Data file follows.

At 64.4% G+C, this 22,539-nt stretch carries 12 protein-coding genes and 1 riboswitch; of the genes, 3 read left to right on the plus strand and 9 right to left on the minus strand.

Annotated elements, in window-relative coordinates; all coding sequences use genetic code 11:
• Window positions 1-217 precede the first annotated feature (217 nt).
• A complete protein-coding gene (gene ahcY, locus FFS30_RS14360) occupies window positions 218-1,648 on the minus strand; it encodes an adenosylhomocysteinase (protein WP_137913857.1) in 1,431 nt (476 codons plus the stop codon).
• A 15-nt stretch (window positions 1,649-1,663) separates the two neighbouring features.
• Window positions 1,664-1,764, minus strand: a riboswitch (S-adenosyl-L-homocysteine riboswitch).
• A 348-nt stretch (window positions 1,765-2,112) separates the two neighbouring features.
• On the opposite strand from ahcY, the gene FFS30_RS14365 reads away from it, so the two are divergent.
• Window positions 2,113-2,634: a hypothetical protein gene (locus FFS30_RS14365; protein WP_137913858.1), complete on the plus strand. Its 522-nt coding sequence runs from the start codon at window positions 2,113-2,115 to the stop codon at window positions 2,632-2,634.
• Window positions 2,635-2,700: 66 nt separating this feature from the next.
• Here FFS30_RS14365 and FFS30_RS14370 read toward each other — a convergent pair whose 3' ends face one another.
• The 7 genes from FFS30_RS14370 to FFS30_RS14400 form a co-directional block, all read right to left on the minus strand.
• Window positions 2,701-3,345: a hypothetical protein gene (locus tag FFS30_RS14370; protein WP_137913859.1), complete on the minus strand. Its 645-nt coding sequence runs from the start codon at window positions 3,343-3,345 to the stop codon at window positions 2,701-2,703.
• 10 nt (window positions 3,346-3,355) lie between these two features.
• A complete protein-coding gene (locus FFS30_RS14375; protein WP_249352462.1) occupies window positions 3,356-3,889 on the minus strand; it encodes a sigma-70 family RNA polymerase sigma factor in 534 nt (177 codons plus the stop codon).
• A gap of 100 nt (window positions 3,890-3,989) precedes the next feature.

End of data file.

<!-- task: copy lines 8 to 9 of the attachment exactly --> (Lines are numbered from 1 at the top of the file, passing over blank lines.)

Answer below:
• On the opposite strand from ahcY, the gene FFS30_RS14365 reads away from it, so the two are divergent.
• Window positions 2,113-2,634: a hypothetical protein gene (locus FFS30_RS14365; protein WP_137913858.1), complete on the plus strand. Its 522-nt coding sequence runs from the start codon at window positions 2,113-2,115 to the stop codon at window positions 2,632-2,634.